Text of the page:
The main candidates in the Auckland mayoral race came face-to-face for the first time tonight in a debate hosted by the Penrose Business Association.
Seven mayoral hopefuls attended the debate - Viv Beck, Gary Brown, Wayne Brown, Efeso Collins, Ted Johnston, Craig Lord and Leo Molloy.
With more than three months until polling day, the main candidates are Efeso Collins, who has been endorsed by Labour and the Greens, giving him a clear run on the left; with restaurateur Leo Molloy, businessman Wayne Brown, Heart of the City chief executive Viv Beck and freelance media operator Craig Lord splitting the centre-right vote.
A Ratepayers' Alliance-Curia poll last week showed a close-run contest between the five candidates - Collins, Molloy, Beck and Wayne Brown, with Lord only a few points behind.
The poll of 500 found 53 per cent did not know, which is not surprising given a 35.3 per cent turnout at the 2019 elections.
Collins described the debate as "mayoral speed dating" as the candidates were given two minutes to present their credentials before answering questions and having just one minute to answer. A moderator strictly applied the rules.
In short, Beck described herself as having a "hard work gene", Lord said "pragmatic commonsense is what us engineers do" and Collins described his leadership style as about care, collaboration and courage.
Gary Brown's pitch was to bring Auckland back to life, Leo Molloy quoted the Economist publication saying Auckland had dropped from the number one city in the world to 34, and Wayne Brown said his experience fixing $1 billion-plus companies meant he could sort out the "shambolic finances" at Auckland Council.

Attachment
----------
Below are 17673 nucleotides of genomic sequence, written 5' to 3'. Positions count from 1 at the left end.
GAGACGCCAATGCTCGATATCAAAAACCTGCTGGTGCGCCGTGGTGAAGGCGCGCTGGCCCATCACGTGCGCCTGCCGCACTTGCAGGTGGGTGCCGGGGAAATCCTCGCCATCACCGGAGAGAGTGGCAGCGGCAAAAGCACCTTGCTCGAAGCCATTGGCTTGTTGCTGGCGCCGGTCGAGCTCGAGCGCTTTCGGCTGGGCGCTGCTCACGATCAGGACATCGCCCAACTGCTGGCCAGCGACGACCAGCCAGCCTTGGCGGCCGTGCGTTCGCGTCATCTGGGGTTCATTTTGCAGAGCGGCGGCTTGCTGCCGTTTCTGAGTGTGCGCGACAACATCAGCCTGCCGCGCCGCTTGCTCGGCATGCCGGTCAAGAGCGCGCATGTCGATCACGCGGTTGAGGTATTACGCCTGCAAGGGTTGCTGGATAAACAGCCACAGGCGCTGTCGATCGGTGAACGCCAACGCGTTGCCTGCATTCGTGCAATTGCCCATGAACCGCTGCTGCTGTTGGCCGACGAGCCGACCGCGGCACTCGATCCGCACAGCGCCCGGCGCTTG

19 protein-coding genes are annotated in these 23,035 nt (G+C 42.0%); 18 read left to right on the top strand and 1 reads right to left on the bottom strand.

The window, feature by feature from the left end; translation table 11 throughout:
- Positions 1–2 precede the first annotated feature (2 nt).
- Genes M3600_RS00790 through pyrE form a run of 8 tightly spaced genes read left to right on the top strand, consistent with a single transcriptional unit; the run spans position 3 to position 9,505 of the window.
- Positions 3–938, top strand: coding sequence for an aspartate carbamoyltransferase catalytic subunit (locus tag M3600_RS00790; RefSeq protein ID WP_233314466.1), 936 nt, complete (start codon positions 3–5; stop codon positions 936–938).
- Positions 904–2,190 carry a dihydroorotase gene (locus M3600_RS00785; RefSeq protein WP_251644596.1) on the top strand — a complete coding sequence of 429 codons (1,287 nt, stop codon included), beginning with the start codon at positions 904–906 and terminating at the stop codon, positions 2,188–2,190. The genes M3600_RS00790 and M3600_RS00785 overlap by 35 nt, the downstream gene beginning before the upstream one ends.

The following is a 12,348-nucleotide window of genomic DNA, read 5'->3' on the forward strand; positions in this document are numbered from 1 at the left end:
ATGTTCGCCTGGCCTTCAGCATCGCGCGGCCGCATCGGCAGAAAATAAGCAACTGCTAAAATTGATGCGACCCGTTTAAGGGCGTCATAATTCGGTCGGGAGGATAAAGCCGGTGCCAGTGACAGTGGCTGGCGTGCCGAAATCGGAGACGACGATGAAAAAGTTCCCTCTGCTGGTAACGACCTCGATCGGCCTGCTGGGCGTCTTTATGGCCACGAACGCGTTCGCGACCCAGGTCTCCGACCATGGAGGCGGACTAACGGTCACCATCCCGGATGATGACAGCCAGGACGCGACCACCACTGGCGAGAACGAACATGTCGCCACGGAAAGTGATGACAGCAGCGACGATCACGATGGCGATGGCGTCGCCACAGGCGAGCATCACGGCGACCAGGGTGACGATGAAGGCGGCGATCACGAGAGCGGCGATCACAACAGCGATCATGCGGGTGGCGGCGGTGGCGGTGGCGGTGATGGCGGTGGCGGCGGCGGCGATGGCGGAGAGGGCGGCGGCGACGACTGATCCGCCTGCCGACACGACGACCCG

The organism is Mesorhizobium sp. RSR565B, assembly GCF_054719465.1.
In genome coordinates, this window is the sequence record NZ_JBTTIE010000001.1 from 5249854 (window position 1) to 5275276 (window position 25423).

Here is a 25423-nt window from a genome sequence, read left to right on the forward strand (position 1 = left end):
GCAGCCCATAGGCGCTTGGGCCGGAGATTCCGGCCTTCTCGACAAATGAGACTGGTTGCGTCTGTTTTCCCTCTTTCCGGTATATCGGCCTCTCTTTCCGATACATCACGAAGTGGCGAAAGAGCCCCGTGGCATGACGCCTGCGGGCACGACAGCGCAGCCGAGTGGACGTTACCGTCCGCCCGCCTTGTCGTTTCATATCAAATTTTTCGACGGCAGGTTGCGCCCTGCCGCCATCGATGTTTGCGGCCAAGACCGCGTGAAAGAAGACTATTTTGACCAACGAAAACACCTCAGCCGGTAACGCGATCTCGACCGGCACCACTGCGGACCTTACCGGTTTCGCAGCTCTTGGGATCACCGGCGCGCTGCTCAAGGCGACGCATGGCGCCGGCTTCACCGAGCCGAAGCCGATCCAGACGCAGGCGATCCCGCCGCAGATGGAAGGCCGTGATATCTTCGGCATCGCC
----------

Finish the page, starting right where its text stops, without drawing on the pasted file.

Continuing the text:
For a piece of theatre, Ted Johnston unfolded a large billboard promoting himself as the deputy leader of the New Conservative Party.
One issue to draw some interesting responses was what to do with Ports of Auckland.
Collins said the evidence did not stack up to move it to Northland, but would like to see it moved, with a port area kept for tourist ships. The Labour politician promised not to sell the council's shares in the port.
Johnston wanted it moved to the Manukau Harbour, "near the powerhouse and main distribution centres".
Molloy said the idea of moving the port to the Manukau Harbour is ridiculous and it should be moved to the Firth of Thames, another option being explored.
Wayne Brown, who headed a review into the port that recommended it be moved, said the port company should be made to pay $400m a year to the council from the multi-billion landholding on Auckland's waterfront.
Nominations for the postal elections close on August 8. Voting papers will be sent out to those on the electoral roll between September 16 and 21. Voting opens on September 16 and closes at midday on October 8.
The turnout for the Auckland Council elections in 2019 was 35.3 per cent.